Laurie, as Mr. Parker had noticed, had been “quiet-like”; he had said very little indeed, but a nervous strain was evident in the brightness of his eyes; but in answer to a conventional inquiry he had declared himself extremely well. Mr. Vincent had looked at him for just an instant longer than usual as he shook hands, but he said nothing. Mrs. Stapleton had made an ecstatic remark or two on the envy with which she regarded the boy’s sensitive faculties.
At the beginning of the seance the medium had repeated his warnings as to Laurie’s avoiding of trance, and had added one or two other precautions. Then he had gone into the cabinet; the fire had been pressed down under ashes, and a single candle lighted and placed behind the angle of the little adjoining room in such a position that its shaded light fell upon the cabinet only and the figure of the medium within.
* * * * *
When the silence became fixed, Lady Laura for the first time perceived the rage of wind and rain outside. The very intensity of the interior stillness and the rapture of attention emphasized to an extraordinary degree the windy roar without. Yet the silence seemed to her, now as always, to have a peculiar faculty of detaching the psychical from the physical atmosphere. In spite of the batter of rain not ten feet away, the sighing between the shutters, and even the lift now and again of the heavy curtains in the draught, she seemed to herself as remote from it as does a man crouching in the dark under some ruin feel himself at an almost infinite distance from the pick and the hammer of the rescuers. These were in one world, she in another.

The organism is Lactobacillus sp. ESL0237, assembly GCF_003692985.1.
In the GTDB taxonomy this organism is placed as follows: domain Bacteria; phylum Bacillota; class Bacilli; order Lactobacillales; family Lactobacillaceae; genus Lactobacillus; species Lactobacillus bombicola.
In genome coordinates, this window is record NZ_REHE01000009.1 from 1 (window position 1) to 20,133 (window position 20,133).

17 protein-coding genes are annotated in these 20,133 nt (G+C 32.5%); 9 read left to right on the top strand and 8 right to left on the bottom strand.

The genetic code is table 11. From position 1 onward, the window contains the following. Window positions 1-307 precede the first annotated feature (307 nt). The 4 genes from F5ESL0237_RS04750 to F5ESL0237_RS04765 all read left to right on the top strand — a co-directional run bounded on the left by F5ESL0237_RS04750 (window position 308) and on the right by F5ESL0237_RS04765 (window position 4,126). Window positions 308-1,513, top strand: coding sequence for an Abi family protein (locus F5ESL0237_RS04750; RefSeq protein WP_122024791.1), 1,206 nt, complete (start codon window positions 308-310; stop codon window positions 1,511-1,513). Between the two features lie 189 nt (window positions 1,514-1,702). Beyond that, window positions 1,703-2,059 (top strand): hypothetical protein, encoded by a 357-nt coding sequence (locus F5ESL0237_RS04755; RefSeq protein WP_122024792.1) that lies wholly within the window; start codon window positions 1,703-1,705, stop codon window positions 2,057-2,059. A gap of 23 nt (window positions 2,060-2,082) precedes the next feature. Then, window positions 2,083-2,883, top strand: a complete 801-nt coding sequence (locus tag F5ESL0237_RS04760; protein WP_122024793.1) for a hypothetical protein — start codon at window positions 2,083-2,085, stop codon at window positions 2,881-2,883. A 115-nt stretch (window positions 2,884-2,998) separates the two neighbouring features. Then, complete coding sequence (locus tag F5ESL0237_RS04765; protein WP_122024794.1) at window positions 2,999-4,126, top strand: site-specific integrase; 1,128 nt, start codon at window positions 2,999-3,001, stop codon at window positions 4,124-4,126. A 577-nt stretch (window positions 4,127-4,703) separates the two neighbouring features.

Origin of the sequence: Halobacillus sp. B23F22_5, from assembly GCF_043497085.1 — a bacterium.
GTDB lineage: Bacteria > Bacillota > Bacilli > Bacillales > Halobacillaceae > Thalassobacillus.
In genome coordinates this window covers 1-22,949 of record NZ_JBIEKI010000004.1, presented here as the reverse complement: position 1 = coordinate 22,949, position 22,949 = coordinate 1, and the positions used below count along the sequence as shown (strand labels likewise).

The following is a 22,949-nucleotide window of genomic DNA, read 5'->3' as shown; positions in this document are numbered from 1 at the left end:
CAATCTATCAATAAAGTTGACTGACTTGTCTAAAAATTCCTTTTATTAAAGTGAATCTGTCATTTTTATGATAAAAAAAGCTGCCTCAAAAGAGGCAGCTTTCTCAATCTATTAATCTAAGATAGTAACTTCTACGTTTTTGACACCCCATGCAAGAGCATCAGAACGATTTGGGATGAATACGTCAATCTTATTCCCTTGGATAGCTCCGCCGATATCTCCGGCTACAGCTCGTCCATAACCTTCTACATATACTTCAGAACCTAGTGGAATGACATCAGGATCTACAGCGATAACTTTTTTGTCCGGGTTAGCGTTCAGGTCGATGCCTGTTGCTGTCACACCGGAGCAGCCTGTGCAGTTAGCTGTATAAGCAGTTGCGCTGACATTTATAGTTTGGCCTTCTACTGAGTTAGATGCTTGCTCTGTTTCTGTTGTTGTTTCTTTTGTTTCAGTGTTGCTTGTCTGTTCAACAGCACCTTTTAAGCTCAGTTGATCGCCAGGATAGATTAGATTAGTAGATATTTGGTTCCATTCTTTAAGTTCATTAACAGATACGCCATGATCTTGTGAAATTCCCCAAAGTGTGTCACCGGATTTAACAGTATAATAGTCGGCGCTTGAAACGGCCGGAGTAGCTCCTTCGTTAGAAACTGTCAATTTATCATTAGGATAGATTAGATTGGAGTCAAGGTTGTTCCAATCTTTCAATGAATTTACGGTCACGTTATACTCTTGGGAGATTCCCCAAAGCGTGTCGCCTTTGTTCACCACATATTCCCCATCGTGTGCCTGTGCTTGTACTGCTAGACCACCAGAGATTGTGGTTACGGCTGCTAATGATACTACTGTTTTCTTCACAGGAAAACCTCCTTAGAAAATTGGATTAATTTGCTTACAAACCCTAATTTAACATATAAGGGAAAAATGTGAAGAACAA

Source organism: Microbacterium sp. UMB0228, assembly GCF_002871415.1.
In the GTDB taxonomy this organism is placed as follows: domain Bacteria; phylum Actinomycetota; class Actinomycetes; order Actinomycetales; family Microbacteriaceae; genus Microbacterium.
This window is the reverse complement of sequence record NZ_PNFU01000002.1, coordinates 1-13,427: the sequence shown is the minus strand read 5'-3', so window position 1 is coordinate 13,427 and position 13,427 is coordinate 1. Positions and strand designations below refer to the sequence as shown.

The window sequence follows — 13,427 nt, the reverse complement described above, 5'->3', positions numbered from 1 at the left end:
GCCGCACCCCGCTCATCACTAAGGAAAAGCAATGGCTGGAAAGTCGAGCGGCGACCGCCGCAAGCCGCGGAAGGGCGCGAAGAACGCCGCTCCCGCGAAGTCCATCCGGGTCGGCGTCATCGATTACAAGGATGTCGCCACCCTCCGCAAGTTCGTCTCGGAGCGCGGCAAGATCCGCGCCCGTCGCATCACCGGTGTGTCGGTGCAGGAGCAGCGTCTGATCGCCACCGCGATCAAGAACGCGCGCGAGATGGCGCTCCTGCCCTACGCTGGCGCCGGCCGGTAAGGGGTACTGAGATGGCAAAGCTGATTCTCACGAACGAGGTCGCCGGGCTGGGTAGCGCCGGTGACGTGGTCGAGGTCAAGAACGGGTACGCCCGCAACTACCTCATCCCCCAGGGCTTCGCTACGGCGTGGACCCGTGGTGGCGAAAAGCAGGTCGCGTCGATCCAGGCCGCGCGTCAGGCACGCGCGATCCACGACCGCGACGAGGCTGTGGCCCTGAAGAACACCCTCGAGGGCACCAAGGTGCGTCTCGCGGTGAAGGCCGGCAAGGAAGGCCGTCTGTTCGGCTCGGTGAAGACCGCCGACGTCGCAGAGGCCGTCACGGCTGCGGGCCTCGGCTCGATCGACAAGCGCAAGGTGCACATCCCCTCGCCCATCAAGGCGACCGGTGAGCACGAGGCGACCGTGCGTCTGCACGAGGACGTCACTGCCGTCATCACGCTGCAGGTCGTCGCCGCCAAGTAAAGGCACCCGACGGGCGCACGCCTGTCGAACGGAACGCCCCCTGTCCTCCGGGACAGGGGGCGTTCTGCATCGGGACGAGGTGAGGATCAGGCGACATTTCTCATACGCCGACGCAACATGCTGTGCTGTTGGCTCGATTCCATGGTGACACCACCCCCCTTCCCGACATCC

For over an hour no movement was made. She herself sat facing the fire, Laurie on her left looking towards the cabinet with his back to the windows, Mrs. Stapleton opposite to her.
An endless procession of thoughts defiled before her as she sat, yet these too were somewhat remote—far up, so to speak, on the superficies of consciousness: they did not approach that realm of the will poised now and attentive on another range of existence. Once and again she glanced up without moving her head at the three-quarter profile on her left, at the somewhat Zulu-like outline opposite to her; then down again at the polished little round table and the six hands laid upon it. And meanwhile her brain revolved images rather than thoughts, memories rather than reflections—vignettes, so to speak,—old Mr. Cathcart in his spats and frock-coat, the look on the medium’s face, there and gone again in an instant as he had heard the stranger’s name; the carved oak stalls of the chancel towards which she had faced this morning, the look of the park, the bloom upon the still leafless trees, the radiance of the blue spring sky....